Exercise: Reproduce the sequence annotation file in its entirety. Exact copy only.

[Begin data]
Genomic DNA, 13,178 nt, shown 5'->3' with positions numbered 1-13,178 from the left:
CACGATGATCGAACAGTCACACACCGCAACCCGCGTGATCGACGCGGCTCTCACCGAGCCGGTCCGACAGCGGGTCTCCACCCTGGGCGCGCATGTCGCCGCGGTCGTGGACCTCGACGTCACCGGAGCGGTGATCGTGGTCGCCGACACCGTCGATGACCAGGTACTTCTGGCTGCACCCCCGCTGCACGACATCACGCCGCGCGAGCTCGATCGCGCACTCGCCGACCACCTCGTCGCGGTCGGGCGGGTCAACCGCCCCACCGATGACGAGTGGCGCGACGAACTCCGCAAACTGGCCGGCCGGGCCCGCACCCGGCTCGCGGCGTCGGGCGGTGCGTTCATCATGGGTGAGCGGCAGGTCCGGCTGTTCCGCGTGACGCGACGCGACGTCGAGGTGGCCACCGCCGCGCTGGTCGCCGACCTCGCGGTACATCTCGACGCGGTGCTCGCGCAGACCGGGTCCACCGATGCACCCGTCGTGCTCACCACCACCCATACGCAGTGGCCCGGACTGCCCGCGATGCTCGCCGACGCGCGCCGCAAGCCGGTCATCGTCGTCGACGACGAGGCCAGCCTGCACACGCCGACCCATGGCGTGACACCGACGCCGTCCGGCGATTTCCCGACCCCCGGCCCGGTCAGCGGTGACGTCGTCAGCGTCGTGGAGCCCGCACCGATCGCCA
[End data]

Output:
Genomic DNA, 13,178 nt, shown 5'->3' with positions numbered 1-13,178 from the left:
CACGATGATCGAACAGTCACACACCGCAACCCGCGTGATCGACGCGGCTCTCACCGAGCCGGTCCGACAGCGGGTCTCCACCCTGGGCGCGCATGTCGCCGCGGTCGTGGACCTCGACGTCACCGGAGCGGTGATCGTGGTCGCCGACACCGTCGATGACCAGGTACTTCTGGCTGCACCCCCGCTGCACGACATCACGCCGCGCGAGCTCGATCGCGCACTCGCCGACCACCTCGTCGCGGTCGGGCGGGTCAACCGCCCCACCGATGACGAGTGGCGCGACGAACTCCGCAAACTGGCCGGCCGGGCCCGCACCCGGCTCGCGGCGTCGGGCGGTGCGTTCATCATGGGTGAGCGGCAGGTCCGGCTGTTCCGCGTGACGCGACGCGACGTCGAGGTGGCCACCGCCGCGCTGGTCGCCGACCTCGCGGTACATCTCGACGCGGTGCTCGCGCAGACCGGGTCCACCGATGCACCCGTCGTGCTCACCACCACCCATACGCAGTGGCCCGGACTGCCCGCGATGCTCGCCGACGCGCGCCGCAAGCCGGTCATCGTCGTCGACGACGAGGCCAGCCTGCACACGCCGACCCATGGCGTGACACCGACGCCGTCCGGCGATTTCCCGACCCCCGGCCCGGTCAGCGGTGACGTCGTCAGCGTCGTGGAGCCCGCACCGATCGCCA